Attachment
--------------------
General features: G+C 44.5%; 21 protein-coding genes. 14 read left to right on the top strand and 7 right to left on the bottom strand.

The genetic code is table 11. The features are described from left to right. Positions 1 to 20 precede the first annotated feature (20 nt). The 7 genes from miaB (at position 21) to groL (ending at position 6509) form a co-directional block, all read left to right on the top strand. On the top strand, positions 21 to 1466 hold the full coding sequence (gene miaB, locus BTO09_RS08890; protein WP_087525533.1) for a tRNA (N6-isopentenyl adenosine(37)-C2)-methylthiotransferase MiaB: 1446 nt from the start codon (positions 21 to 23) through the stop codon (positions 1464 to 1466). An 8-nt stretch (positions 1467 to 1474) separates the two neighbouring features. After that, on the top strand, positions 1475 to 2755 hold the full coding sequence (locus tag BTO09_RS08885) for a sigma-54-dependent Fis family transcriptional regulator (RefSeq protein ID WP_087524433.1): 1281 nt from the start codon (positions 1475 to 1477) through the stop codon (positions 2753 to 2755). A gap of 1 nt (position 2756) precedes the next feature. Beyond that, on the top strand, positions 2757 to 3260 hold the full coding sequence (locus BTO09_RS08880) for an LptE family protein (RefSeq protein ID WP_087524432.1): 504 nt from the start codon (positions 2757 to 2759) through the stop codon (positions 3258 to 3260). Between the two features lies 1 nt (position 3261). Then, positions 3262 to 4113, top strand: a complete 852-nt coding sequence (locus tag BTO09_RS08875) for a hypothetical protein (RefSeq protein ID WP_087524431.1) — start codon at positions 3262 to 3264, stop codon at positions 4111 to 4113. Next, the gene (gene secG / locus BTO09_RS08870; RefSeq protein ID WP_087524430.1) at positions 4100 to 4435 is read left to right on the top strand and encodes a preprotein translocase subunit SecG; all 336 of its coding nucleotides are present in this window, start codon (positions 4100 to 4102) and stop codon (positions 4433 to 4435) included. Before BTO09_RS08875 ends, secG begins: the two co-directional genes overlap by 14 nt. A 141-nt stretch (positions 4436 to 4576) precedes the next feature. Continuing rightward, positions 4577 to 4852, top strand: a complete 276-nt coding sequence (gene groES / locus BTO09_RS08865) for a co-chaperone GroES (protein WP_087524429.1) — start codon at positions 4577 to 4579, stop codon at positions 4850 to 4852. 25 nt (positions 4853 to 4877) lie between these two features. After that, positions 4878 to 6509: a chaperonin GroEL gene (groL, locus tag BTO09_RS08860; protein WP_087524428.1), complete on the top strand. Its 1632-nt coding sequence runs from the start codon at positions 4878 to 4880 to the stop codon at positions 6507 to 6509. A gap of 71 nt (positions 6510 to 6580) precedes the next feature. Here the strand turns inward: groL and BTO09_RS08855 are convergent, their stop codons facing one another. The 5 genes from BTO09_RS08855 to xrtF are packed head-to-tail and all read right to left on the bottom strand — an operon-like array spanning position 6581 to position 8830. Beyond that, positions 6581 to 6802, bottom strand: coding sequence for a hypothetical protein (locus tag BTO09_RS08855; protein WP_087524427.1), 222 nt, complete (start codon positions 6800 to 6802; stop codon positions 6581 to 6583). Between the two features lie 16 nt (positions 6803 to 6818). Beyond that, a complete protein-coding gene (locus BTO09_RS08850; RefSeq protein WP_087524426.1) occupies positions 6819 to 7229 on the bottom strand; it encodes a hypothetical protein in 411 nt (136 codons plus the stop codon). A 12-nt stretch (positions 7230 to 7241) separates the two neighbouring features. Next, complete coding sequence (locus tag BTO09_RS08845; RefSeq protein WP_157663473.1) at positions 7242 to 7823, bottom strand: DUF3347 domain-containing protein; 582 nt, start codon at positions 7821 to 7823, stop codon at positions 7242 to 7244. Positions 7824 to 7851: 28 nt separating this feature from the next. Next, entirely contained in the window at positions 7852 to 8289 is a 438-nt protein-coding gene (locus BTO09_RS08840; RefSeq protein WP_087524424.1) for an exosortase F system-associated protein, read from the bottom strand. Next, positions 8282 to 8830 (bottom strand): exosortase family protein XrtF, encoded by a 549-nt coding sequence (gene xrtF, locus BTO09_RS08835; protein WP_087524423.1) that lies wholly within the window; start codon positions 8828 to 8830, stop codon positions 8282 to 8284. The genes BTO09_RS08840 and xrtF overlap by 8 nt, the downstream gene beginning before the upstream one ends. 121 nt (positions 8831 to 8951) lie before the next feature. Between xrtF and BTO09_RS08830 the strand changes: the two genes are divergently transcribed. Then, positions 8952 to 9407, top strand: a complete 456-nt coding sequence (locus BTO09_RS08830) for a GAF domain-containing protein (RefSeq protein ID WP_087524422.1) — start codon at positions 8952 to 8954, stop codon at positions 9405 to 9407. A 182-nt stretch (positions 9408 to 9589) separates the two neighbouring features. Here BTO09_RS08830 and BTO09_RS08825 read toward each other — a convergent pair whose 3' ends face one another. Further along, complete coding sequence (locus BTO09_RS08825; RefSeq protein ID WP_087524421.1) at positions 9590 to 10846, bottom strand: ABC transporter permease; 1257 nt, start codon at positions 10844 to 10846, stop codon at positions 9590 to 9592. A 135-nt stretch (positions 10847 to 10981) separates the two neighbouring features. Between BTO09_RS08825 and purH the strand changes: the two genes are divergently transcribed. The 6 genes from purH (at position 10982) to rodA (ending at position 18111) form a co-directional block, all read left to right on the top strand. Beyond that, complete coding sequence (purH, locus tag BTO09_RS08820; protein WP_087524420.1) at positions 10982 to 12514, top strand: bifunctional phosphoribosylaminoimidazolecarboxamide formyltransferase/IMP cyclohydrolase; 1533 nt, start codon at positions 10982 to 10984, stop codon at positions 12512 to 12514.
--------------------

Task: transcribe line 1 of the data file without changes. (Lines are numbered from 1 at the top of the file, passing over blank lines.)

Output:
General features: G+C 44.5%; 21 protein-coding genes. 14 read left to right on the top strand and 7 right to left on the bottom strand.